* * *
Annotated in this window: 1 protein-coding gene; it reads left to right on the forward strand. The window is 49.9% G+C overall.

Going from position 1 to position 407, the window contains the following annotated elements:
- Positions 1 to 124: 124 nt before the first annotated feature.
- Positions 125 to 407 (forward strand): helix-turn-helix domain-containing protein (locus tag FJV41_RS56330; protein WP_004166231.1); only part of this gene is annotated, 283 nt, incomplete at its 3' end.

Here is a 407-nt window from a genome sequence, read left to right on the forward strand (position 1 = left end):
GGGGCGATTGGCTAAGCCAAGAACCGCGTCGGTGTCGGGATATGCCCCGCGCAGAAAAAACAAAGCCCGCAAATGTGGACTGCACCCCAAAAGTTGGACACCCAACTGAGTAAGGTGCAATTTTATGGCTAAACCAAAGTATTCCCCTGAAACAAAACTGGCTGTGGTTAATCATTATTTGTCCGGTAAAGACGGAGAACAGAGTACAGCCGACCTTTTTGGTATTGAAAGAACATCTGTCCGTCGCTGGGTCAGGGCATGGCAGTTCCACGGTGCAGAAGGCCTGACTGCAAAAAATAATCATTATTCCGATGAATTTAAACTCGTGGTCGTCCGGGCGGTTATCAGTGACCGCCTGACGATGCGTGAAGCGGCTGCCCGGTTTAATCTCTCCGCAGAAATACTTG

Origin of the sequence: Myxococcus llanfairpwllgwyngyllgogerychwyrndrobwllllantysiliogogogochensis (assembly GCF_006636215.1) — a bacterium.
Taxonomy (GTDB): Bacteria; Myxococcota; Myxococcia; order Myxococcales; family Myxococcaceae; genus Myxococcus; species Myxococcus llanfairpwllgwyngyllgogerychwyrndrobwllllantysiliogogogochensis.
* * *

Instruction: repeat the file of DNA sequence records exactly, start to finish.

Annotated in this window: 1 protein-coding gene; it reads left to right on the forward strand. The window is 49.9% G+C overall.

Going from position 1 to position 407, the window contains the following annotated elements:
- Positions 1 to 124: 124 nt before the first annotated feature.
- Positions 125 to 407 (forward strand): helix-turn-helix domain-containing protein (locus tag FJV41_RS56330; protein WP_004166231.1); only part of this gene is annotated, 283 nt, incomplete at its 3' end.

Here is a 407-nt window from a genome sequence, read left to right on the forward strand (position 1 = left end):
GGGGCGATTGGCTAAGCCAAGAACCGCGTCGGTGTCGGGATATGCCCCGCGCAGAAAAAACAAAGCCCGCAAATGTGGACTGCACCCCAAAAGTTGGACACCCAACTGAGTAAGGTGCAATTTTATGGCTAAACCAAAGTATTCCCCTGAAACAAAACTGGCTGTGGTTAATCATTATTTGTCCGGTAAAGACGGAGAACAGAGTACAGCCGACCTTTTTGGTATTGAAAGAACATCTGTCCGTCGCTGGGTCAGGGCATGGCAGTTCCACGGTGCAGAAGGCCTGACTGCAAAAAATAATCATTATTCCGATGAATTTAAACTCGTGGTCGTCCGGGCGGTTATCAGTGACCGCCTGACGATGCGTGAAGCGGCTGCCCGGTTTAATCTCTCCGCAGAAATACTTG

Origin of the sequence: Myxococcus llanfairpwllgwyngyllgogerychwyrndrobwllllantysiliogogogochensis (assembly GCF_006636215.1) — a bacterium.
Taxonomy (GTDB): Bacteria; Myxococcota; Myxococcia; order Myxococcales; family Myxococcaceae; genus Myxococcus; species Myxococcus llanfairpwllgwyngyllgogerychwyrndrobwllllantysiliogogogochensis.